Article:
How to treat open wounds in pets
You can safely assume that any animal with freshly acquired open wounds is
very stressed. The first order of business when dealing with these wounds then
is to ensure that you don't suddenly acquire some fresh open wounds of your own!Most pet owners
make the mistake of believing that their pet wont bite or scratch them when in a distressed
state. This really is wishful thinking. The best that can be expected is that a hurt and distressed
animal's behaviour will be unpredictable!
The first thing to do then is to restrain the animal. In doing this, make sure you
do not aggravate the open wounds or make it difficult for the animal to breath. Increased
pain or difficulty in breathing will simply make the animal more nervous and thus more likely
to lash out and try to bite or scratch you.
When putting together a
first aid kit
you should consider the question of how you will restrain your pet if required to do so.This
will not only depend on the species of pet you have, but possibly also the breed. For example,
one would need to muzzle a sore and upset dog before trying to treat the wound(s). But muzzling
a Doberman is much easier than muzzling a Peke simply because of the differing anatomical
structures of the face.
A cat on the other hand also has 4 sets of claws that you need to worry about. Thus you might have
to consider something like covering the animal with a thick towel or blanket, wait a minute or so and
then slide an edge of the cloth under the cat and pick it up like a bundle.Various body parts can then
be exposed to inspect for damage while still keeping yourself out of danger. The same tactic works well
for the larger cage birds with quickfire, finger crunching beaks!
A major consideration when using a towel or blanket to control a hurt and frightened
animal or bird is to ensure that you don't suffocate it. It is much easier to control
these sorts of situations if there are 2 people on hand - one to do the restraint
and the other to examine and treat.
Having got the animal safely and comfortably restrained, you need to inspect the open wounds with a view to stopping any bleeding that is occuring.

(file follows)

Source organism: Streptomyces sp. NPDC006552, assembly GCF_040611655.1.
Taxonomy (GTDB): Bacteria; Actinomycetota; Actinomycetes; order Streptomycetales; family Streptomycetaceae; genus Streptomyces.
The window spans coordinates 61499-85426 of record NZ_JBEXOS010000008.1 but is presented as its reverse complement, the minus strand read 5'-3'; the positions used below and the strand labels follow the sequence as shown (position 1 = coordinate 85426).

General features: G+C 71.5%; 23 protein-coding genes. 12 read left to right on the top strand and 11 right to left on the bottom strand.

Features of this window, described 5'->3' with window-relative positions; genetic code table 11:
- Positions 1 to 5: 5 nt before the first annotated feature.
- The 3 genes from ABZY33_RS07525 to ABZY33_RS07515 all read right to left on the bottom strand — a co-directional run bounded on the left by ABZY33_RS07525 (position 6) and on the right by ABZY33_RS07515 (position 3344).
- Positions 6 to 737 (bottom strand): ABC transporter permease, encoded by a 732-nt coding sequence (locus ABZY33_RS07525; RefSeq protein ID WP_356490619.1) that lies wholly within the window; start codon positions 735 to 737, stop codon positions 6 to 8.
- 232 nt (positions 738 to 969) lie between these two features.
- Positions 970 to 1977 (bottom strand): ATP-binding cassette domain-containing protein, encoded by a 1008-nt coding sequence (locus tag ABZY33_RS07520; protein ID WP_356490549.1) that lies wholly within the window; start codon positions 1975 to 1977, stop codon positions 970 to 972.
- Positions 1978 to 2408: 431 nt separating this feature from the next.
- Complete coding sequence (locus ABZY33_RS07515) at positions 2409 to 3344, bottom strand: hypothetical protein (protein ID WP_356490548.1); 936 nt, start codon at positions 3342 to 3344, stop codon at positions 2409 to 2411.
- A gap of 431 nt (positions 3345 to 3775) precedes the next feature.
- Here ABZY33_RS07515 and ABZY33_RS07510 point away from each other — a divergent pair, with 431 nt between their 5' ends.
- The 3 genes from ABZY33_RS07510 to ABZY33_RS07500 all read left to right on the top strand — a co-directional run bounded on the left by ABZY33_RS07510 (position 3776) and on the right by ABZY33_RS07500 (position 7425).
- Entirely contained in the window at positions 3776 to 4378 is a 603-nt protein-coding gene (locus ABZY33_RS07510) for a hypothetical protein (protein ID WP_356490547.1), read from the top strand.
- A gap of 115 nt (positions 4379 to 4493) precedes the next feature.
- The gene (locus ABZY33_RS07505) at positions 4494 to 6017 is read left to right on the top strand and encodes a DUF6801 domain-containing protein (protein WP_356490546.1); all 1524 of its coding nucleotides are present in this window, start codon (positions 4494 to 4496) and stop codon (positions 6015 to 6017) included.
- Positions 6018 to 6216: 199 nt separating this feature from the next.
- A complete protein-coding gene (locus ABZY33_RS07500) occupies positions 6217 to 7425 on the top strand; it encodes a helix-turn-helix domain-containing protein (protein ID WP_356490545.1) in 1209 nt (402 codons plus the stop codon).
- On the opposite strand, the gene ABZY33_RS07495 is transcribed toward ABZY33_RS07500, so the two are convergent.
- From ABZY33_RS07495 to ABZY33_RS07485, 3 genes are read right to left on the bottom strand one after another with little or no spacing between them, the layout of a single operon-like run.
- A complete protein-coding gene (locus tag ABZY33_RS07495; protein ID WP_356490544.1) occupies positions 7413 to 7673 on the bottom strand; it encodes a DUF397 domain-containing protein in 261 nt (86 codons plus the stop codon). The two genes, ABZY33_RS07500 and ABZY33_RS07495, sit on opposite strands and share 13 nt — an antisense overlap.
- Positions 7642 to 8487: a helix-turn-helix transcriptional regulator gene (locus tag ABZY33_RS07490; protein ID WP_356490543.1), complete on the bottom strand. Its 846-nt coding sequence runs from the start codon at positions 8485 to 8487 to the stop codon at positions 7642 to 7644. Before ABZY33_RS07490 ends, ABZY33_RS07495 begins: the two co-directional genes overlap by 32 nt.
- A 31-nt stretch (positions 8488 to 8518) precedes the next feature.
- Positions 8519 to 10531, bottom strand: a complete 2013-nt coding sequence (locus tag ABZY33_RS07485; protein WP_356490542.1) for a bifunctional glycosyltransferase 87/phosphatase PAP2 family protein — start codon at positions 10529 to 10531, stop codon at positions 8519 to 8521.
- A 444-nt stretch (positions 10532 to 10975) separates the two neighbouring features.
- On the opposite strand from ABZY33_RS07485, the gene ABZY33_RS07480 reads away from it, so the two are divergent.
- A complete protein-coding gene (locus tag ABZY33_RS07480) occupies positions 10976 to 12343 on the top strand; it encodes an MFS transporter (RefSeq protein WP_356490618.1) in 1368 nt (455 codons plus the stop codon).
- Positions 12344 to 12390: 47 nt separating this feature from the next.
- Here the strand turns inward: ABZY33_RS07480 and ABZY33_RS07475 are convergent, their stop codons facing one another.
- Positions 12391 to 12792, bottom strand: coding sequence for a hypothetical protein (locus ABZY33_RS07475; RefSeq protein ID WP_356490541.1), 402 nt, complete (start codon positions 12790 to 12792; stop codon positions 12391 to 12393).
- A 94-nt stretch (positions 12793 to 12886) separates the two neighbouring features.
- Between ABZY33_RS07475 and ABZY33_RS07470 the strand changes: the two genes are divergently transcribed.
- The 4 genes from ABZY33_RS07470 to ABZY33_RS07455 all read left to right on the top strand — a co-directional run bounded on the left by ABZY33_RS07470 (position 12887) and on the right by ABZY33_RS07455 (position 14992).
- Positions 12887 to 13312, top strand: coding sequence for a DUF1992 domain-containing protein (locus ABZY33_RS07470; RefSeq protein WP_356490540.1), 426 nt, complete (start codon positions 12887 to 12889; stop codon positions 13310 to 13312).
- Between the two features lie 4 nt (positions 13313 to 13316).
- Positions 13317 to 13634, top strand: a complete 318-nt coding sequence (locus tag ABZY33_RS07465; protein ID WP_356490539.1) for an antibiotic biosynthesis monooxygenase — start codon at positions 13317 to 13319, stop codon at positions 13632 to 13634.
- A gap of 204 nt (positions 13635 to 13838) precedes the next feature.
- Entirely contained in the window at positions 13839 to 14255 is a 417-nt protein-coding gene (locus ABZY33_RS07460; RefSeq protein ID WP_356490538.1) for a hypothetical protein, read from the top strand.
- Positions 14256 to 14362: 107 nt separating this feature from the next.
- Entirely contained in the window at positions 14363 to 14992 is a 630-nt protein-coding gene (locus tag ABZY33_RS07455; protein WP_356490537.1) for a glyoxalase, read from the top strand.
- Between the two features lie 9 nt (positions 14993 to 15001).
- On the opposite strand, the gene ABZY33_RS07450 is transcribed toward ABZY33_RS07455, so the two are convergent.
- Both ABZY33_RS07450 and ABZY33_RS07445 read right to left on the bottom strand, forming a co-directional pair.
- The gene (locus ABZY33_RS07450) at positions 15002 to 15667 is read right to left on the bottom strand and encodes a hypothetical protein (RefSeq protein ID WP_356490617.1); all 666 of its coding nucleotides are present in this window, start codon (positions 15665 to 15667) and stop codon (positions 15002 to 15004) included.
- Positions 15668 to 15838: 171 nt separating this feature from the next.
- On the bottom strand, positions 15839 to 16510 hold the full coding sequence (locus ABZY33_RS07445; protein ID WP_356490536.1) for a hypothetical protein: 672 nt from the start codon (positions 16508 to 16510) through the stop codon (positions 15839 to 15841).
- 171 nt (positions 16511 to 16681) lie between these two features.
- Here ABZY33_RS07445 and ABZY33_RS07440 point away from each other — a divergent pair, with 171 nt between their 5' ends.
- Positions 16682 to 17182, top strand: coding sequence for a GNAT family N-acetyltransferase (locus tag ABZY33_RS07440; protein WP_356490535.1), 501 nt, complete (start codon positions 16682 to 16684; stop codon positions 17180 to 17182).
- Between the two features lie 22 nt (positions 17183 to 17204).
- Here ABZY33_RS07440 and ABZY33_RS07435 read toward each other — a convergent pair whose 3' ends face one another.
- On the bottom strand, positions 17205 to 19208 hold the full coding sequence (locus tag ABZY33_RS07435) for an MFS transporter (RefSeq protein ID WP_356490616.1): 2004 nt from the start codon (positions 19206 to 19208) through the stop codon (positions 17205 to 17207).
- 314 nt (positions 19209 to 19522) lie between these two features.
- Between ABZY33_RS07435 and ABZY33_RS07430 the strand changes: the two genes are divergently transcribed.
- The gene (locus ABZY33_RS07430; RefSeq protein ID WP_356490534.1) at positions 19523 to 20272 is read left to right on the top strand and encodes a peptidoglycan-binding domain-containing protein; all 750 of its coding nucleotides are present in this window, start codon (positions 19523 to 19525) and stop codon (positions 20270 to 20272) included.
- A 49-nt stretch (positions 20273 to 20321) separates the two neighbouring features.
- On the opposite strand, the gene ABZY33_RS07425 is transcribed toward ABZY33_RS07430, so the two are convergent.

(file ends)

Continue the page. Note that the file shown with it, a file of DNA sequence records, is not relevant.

The best way of doing this is by applying pressure to the area that is bleeding.Place gauze swabs or a lump of cotton
wool on the bleeding site and apply pressure with your fingers or palm of your hand. The pressure however must be focused
precisely on the site of the bleeding.
Depending on the extent of the open wounds and if any large veins or arteries are involved, pressure might stop the bleeding
fairly quickly (only small bloodvessels involved) or it might be a case of applying pressure until you
can get the animal to a vet. In the latter case, you could apply a pressure bandage if the wound was in an area
that was feasable to bandage and the animal would tolerate the bandage.
A pressure bandage simply mimicks the pressure of your fingers or hand. Apply a wad of cotton wool or gauze bandages
directly onto the bleeding site and then wrap a bandage over the wad and around the animal.Use tape to secure the end of
the bandage so that it does not unravel.The suitability and success of this type of bandage really depends on the anatomic
location of the wound. In many areas a bandage will simply fall off or shift to such an extent that it becomes useless.Also
ensure that the bandage is not too tight as this could impair normal blood flow and perhaps have more dire consequences
than the original wound!
Cleaning the wound of dirt and debris and thereby limiting the possibility of infection can also be done. The decision
whether you need to do this or not really depends on the extent of the bleeding and how long it will take you to
get to a vet.
Here you have to make a judgement call. If the open wounds are bleeding profusely then stopping the bleeding is your number one priority.
If the bleeding is minimal or under control, you can wash the wound without aggravating the bleeding situation,and you can
only get to a vet in say an hour or more, then washing the wound might well be beneficial in the long run.
Wash the wound with normal tap water and remove as much debris and dirt as you can without causing any further
tissue damage. A high pressure nozzle on a garden hose make for fairly effective wound washing. However, be careful not to
aim the hose at sensitive body areas such as the eyes, ears etc.
After having applied basic first aid to the
, it is in the animal's best interests that you get the
animal to a vet for a professional evaluation of the wound. Many small wounds on the surface can hide massive
damage to deeper layers of tissue, nerves and organs and the faster these complications are identified and treated,
the better for your pet's health.